Reminding Americans | Christmas Day Bomber Ushered in TSA’s Power Grab

Congressional hearing reveals US intelligence agencies shielded Flight 253 bomber

Article originally published in February, 3, 2010

By Alex Lantier|WSWS.org

A January 27 hearing of the House Committee on Homeland Security established that US intelligence agencies stopped the State Department from revoking the US visa of Umar Farouk Abdulmutallab. The Nigerian student, whom US officials suspected of being affiliated with the Yemeni terrorist group Al Qaeda in the Arabian Peninsula, attempted to set off a bomb on Northwest Flight 253 into Detroit on Christmas Day. Revocation of Abdulmutallab’s visa would have prevented him from boarding the airplane.

The hearing was reported in a brief article posted January 27 on the web site of the Detroit News, headlined, “Terror Suspect Kept Visa to Avoid Tipping Off Larger Investigation.”

The revelation that US intelligence agencies made a deliberate decision to allow Abdulmutallab to board the commercial flight, without any special airport screening, has been buried in the media. As of this writing, nearly a week after the hearing, the New York Times, Wall Street Journal, Washington Post and Los Angeles Times have published no articles on the subject. Nor have the broadcast or cable media reported on it.

This is despite—or perhaps more accurately, because of—the fact that this information exposes the official government story of the near-disaster to be a lie. President Obama, who has joined with top US intelligence, FBI and Homeland Security officials to insist that Abdulmutallab was inadvertently allowed to board the plane carrying explosives because of a failure to “connect the dots,” has from the start been deceiving the American people.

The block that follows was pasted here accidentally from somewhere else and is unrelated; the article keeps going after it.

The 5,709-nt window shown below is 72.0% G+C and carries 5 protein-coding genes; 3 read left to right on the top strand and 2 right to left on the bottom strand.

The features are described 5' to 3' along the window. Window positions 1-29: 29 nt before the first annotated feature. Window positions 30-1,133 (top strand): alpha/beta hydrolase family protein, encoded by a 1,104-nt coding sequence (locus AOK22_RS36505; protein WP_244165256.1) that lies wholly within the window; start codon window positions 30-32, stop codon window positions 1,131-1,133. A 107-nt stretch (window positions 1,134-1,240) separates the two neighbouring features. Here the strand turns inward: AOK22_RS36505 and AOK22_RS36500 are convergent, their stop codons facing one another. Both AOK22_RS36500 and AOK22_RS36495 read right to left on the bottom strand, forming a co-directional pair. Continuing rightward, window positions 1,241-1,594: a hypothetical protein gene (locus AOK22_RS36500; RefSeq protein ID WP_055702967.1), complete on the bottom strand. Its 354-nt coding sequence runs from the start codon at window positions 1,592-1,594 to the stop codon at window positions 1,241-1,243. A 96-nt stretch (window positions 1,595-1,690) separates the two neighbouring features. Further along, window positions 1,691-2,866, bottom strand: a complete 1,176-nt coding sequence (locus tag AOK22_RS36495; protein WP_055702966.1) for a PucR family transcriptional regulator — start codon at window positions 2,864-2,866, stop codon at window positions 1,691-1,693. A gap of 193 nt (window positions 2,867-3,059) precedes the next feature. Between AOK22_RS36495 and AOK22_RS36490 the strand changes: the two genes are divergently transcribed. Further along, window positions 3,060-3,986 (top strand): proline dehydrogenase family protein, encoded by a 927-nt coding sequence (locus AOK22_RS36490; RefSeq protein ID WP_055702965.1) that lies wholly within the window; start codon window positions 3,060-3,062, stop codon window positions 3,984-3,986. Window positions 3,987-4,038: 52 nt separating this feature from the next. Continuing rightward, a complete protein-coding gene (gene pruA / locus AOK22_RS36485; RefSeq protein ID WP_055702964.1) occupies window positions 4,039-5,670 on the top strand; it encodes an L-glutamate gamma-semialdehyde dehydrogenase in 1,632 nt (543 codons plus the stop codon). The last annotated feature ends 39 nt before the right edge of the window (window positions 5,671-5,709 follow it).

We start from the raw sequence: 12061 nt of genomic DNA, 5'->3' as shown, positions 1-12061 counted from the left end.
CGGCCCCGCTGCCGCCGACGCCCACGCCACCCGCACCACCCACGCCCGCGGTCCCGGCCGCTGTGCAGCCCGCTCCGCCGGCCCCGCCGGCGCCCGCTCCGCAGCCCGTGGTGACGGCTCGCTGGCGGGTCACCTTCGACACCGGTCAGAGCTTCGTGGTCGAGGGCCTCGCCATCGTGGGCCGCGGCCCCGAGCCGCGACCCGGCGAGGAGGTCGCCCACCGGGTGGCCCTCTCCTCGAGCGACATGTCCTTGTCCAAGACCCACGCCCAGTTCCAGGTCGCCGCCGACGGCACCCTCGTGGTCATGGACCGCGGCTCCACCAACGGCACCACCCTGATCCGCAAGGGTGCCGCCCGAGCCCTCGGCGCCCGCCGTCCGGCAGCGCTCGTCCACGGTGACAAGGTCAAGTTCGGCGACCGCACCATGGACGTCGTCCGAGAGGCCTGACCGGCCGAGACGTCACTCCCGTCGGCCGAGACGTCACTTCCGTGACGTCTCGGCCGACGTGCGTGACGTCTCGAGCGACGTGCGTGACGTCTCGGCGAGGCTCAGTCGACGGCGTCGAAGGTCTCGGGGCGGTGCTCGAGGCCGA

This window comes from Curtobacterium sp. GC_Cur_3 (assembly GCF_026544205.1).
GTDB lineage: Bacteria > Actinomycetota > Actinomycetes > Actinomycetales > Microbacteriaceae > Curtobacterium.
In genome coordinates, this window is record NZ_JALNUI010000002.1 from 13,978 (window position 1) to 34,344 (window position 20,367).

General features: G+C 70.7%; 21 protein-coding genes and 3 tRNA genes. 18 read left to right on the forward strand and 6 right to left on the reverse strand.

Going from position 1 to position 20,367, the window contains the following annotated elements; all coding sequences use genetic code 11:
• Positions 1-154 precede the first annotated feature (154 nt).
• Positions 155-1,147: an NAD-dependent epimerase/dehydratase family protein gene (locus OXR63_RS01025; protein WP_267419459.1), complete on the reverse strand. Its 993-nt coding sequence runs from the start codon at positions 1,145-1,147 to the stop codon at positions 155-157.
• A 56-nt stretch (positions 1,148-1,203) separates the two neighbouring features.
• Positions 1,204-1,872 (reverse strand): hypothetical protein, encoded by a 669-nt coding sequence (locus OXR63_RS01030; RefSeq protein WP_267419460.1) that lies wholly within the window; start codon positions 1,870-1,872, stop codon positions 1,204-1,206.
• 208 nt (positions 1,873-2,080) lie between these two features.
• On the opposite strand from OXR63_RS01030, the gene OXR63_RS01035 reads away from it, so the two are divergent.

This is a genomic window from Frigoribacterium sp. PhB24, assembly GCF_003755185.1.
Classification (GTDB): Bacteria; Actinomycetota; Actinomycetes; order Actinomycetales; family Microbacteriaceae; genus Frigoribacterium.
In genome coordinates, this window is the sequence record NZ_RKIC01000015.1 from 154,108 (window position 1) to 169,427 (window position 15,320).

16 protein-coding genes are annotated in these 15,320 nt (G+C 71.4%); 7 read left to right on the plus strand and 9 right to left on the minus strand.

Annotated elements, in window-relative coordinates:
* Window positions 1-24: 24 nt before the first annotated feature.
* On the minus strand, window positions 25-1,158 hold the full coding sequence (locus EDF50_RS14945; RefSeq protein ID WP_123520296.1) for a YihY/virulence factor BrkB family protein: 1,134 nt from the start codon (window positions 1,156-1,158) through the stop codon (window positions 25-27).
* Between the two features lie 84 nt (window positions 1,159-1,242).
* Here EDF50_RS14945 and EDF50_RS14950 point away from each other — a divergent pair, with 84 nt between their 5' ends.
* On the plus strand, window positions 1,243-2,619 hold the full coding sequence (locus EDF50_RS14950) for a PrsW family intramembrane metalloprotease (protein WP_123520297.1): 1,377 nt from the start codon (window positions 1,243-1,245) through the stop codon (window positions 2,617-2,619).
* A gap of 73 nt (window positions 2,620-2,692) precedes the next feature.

The official line strained credulity from the outset, given reports of multiple advance warnings that the Nigerian student was linked to terrorists in Yemen who were planning attacks on the US.

As was widely reported within hours of the failed bombing attempt, Abdulmutallab’s father—a former Nigerian government minister and prominent banker—went to the US embassy in Abuja in November to warn that his son was involved with radical Islamists in Yemen and had broken off contact with his family. The family said they had given US officials extensive information about their son in the expectation that they would “find and return him home.”

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